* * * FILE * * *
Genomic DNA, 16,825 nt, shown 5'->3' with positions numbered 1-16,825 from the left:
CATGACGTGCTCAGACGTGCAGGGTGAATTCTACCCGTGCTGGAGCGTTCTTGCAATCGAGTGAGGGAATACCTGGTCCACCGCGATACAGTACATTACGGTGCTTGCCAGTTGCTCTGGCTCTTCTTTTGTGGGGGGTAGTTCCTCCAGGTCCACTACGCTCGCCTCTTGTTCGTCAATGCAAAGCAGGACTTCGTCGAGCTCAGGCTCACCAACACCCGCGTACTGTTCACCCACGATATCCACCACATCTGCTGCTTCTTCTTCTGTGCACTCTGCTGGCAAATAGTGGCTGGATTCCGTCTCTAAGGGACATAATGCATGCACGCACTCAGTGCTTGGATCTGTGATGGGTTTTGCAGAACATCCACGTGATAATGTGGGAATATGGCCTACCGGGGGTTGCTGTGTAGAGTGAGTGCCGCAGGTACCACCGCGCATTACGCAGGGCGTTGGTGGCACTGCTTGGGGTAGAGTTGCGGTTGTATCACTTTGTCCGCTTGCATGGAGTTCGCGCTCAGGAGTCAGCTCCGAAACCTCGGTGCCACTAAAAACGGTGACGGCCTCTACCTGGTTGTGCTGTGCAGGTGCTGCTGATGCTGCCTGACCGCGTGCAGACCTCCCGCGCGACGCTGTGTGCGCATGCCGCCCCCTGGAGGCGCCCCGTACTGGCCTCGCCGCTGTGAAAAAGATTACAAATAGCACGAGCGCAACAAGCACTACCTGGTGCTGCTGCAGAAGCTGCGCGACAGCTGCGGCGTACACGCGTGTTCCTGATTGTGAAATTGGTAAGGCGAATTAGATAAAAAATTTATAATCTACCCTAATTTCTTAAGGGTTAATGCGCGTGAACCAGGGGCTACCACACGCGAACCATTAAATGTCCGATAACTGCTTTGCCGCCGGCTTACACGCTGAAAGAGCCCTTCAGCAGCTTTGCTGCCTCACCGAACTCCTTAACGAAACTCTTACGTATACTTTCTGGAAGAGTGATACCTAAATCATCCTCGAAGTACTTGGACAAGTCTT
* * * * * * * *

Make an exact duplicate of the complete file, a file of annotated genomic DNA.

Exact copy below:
Genomic DNA, 16,825 nt, shown 5'->3' with positions numbered 1-16,825 from the left:
CATGACGTGCTCAGACGTGCAGGGTGAATTCTACCCGTGCTGGAGCGTTCTTGCAATCGAGTGAGGGAATACCTGGTCCACCGCGATACAGTACATTACGGTGCTTGCCAGTTGCTCTGGCTCTTCTTTTGTGGGGGGTAGTTCCTCCAGGTCCACTACGCTCGCCTCTTGTTCGTCAATGCAAAGCAGGACTTCGTCGAGCTCAGGCTCACCAACACCCGCGTACTGTTCACCCACGATATCCACCACATCTGCTGCTTCTTCTTCTGTGCACTCTGCTGGCAAATAGTGGCTGGATTCCGTCTCTAAGGGACATAATGCATGCACGCACTCAGTGCTTGGATCTGTGATGGGTTTTGCAGAACATCCACGTGATAATGTGGGAATATGGCCTACCGGGGGTTGCTGTGTAGAGTGAGTGCCGCAGGTACCACCGCGCATTACGCAGGGCGTTGGTGGCACTGCTTGGGGTAGAGTTGCGGTTGTATCACTTTGTCCGCTTGCATGGAGTTCGCGCTCAGGAGTCAGCTCCGAAACCTCGGTGCCACTAAAAACGGTGACGGCCTCTACCTGGTTGTGCTGTGCAGGTGCTGCTGATGCTGCCTGACCGCGTGCAGACCTCCCGCGCGACGCTGTGTGCGCATGCCGCCCCCTGGAGGCGCCCCGTACTGGCCTCGCCGCTGTGAAAAAGATTACAAATAGCACGAGCGCAACAAGCACTACCTGGTGCTGCTGCAGAAGCTGCGCGACAGCTGCGGCGTACACGCGTGTTCCTGATTGTGAAATTGGTAAGGCGAATTAGATAAAAAATTTATAATCTACCCTAATTTCTTAAGGGTTAATGCGCGTGAACCAGGGGCTACCACACGCGAACCATTAAATGTCCGATAACTGCTTTGCCGCCGGCTTACACGCTGAAAGAGCCCTTCAGCAGCTTTGCTGCCTCACCGAACTCCTTAACGAAACTCTTACGTATACTTTCTGGAAGAGTGATACCTAAATCATCCTCGAAGTACTTGGACAAGTCTT